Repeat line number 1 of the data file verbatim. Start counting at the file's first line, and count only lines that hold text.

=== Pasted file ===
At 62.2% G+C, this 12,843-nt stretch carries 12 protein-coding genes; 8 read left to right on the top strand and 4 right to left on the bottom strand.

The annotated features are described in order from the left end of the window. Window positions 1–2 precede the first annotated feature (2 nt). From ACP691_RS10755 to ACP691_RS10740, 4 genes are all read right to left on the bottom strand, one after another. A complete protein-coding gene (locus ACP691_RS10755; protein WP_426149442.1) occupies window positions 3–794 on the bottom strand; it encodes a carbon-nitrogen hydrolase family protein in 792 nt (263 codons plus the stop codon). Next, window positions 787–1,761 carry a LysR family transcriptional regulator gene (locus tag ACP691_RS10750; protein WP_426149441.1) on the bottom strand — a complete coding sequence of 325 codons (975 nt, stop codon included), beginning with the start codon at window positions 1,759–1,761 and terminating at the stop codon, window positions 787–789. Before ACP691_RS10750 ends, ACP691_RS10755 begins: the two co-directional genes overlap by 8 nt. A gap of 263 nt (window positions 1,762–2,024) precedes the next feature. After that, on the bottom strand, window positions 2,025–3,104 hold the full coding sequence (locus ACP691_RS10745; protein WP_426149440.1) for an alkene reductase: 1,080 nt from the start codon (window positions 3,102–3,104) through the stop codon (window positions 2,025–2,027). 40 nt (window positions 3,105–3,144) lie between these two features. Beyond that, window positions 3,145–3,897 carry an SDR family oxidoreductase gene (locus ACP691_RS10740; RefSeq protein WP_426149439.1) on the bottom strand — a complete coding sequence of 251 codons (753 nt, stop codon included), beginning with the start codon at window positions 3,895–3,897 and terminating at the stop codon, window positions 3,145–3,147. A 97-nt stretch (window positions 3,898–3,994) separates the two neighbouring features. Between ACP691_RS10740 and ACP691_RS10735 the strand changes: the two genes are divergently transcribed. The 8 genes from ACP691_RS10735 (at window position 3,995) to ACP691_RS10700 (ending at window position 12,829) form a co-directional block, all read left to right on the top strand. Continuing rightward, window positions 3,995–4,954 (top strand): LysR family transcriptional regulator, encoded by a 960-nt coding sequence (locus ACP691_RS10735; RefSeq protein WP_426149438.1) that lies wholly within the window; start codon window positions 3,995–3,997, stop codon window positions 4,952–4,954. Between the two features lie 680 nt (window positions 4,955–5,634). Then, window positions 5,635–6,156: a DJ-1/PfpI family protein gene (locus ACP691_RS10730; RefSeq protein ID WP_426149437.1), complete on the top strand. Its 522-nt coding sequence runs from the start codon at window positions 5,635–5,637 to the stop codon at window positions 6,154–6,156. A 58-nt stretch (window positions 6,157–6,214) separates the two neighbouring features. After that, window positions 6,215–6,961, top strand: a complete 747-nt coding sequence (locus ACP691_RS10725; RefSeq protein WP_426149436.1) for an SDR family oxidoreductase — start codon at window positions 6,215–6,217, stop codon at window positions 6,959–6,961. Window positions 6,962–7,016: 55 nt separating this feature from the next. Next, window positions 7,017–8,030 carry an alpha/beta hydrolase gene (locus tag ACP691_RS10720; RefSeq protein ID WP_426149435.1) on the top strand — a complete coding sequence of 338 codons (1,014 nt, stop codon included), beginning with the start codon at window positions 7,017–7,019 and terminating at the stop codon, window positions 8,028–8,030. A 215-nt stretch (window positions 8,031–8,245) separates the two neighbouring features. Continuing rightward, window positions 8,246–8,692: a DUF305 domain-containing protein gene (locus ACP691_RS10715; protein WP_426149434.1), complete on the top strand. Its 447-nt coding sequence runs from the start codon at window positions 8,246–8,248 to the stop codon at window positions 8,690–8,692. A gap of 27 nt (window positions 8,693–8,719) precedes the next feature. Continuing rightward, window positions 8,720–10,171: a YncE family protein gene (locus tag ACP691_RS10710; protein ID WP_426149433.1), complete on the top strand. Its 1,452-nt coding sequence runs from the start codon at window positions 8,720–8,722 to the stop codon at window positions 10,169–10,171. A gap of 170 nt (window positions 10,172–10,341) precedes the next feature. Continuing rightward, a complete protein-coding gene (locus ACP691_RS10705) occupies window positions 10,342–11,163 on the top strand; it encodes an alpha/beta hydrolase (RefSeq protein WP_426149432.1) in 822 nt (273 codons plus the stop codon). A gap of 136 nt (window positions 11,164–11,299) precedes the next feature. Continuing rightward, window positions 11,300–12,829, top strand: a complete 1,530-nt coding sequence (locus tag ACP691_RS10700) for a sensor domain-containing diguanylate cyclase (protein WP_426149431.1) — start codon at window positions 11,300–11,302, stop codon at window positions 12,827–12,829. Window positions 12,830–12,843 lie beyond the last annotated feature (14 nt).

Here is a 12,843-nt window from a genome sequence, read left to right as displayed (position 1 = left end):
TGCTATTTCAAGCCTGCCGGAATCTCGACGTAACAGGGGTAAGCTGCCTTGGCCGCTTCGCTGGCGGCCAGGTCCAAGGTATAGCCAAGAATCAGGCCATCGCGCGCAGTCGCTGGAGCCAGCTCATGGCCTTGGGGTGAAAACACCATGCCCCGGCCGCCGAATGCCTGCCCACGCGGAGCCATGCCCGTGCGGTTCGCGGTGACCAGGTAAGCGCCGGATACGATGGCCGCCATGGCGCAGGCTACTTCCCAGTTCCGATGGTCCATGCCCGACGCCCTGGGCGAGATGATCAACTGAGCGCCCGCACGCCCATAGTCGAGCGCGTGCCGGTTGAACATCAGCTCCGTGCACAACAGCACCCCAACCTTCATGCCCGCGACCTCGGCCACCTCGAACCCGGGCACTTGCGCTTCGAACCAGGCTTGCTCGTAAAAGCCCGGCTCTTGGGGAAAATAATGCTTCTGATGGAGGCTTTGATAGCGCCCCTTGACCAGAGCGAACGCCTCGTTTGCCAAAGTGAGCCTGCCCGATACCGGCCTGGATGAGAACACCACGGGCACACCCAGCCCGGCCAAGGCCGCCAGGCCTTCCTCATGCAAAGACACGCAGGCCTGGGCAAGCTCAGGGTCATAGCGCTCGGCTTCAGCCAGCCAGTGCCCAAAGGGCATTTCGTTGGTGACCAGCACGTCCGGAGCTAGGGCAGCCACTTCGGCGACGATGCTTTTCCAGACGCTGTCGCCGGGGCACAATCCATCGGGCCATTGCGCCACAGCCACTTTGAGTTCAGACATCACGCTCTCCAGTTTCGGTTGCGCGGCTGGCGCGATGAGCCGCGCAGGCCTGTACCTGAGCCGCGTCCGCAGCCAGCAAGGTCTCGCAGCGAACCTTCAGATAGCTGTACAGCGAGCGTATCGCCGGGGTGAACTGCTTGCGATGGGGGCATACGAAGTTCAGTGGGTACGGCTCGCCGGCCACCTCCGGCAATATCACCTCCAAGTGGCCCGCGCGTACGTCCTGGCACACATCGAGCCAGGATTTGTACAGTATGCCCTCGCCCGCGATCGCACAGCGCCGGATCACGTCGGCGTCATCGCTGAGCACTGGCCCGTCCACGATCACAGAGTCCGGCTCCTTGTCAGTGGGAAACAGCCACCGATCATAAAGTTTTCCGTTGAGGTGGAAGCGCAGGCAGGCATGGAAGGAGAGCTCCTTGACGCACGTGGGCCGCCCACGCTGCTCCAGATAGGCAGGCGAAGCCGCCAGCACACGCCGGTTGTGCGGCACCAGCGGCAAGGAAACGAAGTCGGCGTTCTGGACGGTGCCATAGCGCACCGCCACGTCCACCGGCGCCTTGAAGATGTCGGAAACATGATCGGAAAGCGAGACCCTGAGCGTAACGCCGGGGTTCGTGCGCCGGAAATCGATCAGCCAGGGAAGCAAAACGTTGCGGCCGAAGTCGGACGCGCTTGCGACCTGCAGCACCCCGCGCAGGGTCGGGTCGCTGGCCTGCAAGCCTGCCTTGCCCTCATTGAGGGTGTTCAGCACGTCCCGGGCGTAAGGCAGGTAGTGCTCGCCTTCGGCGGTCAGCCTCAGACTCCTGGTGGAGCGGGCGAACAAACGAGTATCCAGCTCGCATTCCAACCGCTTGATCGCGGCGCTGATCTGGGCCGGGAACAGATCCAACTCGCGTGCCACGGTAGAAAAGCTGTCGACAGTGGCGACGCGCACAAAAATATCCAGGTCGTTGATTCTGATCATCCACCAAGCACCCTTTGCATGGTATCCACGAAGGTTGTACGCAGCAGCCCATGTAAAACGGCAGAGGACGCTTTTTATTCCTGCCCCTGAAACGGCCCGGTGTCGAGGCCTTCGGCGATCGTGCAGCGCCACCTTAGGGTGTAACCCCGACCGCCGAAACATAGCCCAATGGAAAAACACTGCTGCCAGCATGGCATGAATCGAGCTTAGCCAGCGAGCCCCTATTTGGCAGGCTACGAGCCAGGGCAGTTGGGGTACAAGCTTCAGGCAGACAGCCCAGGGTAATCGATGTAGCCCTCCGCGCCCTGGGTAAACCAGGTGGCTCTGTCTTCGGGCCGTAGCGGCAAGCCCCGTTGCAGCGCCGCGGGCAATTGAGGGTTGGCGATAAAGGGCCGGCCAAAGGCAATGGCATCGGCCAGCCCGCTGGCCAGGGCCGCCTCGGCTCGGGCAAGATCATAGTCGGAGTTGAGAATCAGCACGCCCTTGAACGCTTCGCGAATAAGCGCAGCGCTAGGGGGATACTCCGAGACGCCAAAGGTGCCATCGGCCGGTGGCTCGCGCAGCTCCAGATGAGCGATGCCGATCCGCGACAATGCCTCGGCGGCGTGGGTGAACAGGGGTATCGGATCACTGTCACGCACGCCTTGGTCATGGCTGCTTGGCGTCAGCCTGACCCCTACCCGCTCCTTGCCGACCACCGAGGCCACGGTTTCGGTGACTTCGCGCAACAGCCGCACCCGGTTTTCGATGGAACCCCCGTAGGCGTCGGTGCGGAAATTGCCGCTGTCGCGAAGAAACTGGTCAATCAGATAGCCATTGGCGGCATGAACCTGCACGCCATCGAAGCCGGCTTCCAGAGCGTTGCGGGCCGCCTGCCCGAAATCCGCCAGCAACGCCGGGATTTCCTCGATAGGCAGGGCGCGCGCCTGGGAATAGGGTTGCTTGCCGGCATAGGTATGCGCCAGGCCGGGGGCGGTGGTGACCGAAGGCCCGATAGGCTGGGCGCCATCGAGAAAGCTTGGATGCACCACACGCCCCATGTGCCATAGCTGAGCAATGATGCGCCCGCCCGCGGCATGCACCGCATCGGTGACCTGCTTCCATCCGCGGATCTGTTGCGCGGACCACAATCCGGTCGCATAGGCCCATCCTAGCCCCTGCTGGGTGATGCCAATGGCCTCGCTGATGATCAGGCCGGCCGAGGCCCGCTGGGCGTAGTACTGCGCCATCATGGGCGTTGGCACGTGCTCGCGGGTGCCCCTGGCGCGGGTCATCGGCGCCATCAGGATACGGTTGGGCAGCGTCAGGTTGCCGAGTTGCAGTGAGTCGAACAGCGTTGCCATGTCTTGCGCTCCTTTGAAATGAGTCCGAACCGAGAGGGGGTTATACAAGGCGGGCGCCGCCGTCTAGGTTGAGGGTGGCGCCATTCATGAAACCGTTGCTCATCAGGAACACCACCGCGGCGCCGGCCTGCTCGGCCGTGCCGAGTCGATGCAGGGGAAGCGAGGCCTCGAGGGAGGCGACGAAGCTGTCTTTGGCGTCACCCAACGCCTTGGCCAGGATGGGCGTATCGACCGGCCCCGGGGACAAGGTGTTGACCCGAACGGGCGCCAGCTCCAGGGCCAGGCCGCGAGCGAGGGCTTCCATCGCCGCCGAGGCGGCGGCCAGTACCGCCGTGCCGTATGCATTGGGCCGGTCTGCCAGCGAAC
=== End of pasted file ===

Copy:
At 62.2% G+C, this 12,843-nt stretch carries 12 protein-coding genes; 8 read left to right on the top strand and 4 right to left on the bottom strand.